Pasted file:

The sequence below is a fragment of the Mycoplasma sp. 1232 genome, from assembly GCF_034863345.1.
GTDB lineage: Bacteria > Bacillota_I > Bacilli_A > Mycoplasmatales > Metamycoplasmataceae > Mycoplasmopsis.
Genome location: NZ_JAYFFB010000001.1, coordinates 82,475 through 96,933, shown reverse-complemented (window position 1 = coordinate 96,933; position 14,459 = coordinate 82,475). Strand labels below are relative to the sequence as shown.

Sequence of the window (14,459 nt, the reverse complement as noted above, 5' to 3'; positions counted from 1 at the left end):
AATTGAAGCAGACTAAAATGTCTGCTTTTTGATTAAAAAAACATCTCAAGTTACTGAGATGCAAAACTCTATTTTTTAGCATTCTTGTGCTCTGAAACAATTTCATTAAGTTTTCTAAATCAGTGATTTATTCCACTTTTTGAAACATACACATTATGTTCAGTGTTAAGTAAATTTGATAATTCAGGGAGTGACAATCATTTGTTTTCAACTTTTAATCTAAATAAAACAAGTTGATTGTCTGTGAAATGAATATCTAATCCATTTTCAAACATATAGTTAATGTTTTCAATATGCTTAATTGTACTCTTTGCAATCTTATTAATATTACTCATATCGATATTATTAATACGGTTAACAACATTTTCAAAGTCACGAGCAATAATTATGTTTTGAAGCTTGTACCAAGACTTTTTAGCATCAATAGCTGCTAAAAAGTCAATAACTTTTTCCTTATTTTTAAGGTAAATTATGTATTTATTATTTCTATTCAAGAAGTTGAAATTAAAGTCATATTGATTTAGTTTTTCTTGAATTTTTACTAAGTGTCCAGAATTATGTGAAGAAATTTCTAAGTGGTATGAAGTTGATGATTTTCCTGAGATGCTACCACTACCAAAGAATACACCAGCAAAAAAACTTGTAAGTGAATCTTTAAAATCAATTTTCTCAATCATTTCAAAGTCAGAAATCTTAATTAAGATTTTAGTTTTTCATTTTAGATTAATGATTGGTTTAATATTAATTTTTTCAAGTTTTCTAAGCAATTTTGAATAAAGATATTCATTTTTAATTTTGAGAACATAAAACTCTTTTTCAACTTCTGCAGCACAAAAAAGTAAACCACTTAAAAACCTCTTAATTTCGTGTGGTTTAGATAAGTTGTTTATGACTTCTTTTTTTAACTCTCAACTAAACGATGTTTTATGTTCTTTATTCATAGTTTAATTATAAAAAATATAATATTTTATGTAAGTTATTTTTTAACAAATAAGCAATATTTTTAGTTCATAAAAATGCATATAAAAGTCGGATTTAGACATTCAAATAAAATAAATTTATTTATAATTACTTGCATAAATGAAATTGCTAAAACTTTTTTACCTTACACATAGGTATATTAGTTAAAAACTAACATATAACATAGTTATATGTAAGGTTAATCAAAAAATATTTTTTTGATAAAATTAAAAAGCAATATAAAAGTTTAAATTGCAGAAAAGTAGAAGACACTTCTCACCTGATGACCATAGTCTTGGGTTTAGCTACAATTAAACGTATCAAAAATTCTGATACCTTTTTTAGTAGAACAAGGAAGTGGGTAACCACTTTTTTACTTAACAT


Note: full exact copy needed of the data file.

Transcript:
The sequence below is a fragment of the Mycoplasma sp. 1232 genome, from assembly GCF_034863345.1.
GTDB lineage: Bacteria > Bacillota_I > Bacilli_A > Mycoplasmatales > Metamycoplasmataceae > Mycoplasmopsis.
Genome location: NZ_JAYFFB010000001.1, coordinates 82,475 through 96,933, shown reverse-complemented (window position 1 = coordinate 96,933; position 14,459 = coordinate 82,475). Strand labels below are relative to the sequence as shown.

Sequence of the window (14,459 nt, the reverse complement as noted above, 5' to 3'; positions counted from 1 at the left end):
AATTGAAGCAGACTAAAATGTCTGCTTTTTGATTAAAAAAACATCTCAAGTTACTGAGATGCAAAACTCTATTTTTTAGCATTCTTGTGCTCTGAAACAATTTCATTAAGTTTTCTAAATCAGTGATTTATTCCACTTTTTGAAACATACACATTATGTTCAGTGTTAAGTAAATTTGATAATTCAGGGAGTGACAATCATTTGTTTTCAACTTTTAATCTAAATAAAACAAGTTGATTGTCTGTGAAATGAATATCTAATCCATTTTCAAACATATAGTTAATGTTTTCAATATGCTTAATTGTACTCTTTGCAATCTTATTAATATTACTCATATCGATATTATTAATACGGTTAACAACATTTTCAAAGTCACGAGCAATAATTATGTTTTGAAGCTTGTACCAAGACTTTTTAGCATCAATAGCTGCTAAAAAGTCAATAACTTTTTCCTTATTTTTAAGGTAAATTATGTATTTATTATTTCTATTCAAGAAGTTGAAATTAAAGTCATATTGATTTAGTTTTTCTTGAATTTTTACTAAGTGTCCAGAATTATGTGAAGAAATTTCTAAGTGGTATGAAGTTGATGATTTTCCTGAGATGCTACCACTACCAAAGAATACACCAGCAAAAAAACTTGTAAGTGAATCTTTAAAATCAATTTTCTCAATCATTTCAAAGTCAGAAATCTTAATTAAGATTTTAGTTTTTCATTTTAGATTAATGATTGGTTTAATATTAATTTTTTCAAGTTTTCTAAGCAATTTTGAATAAAGATATTCATTTTTAATTTTGAGAACATAAAACTCTTTTTCAACTTCTGCAGCACAAAAAAGTAAACCACTTAAAAACCTCTTAATTTCGTGTGGTTTAGATAAGTTGTTTATGACTTCTTTTTTTAACTCTCAACTAAACGATGTTTTATGTTCTTTATTCATAGTTTAATTATAAAAAATATAATATTTTATGTAAGTTATTTTTTAACAAATAAGCAATATTTTTAGTTCATAAAAATGCATATAAAAGTCGGATTTAGACATTCAAATAAAATAAATTTATTTATAATTACTTGCATAAATGAAATTGCTAAAACTTTTTTACCTTACACATAGGTATATTAGTTAAAAACTAACATATAACATAGTTATATGTAAGGTTAATCAAAAAATATTTTTTTGATAAAATTAAAAAGCAATATAAAAGTTTAAATTGCAGAAAAGTAGAAGACACTTCTCACCTGATGACCATAGTCTTGGGTTTAGCTACAATTAAACGTATCAAAAATTCTGATACCTTTTTTAGTAGAACAAGGAAGTGGGTAACCACTTTTTTACTTAACAT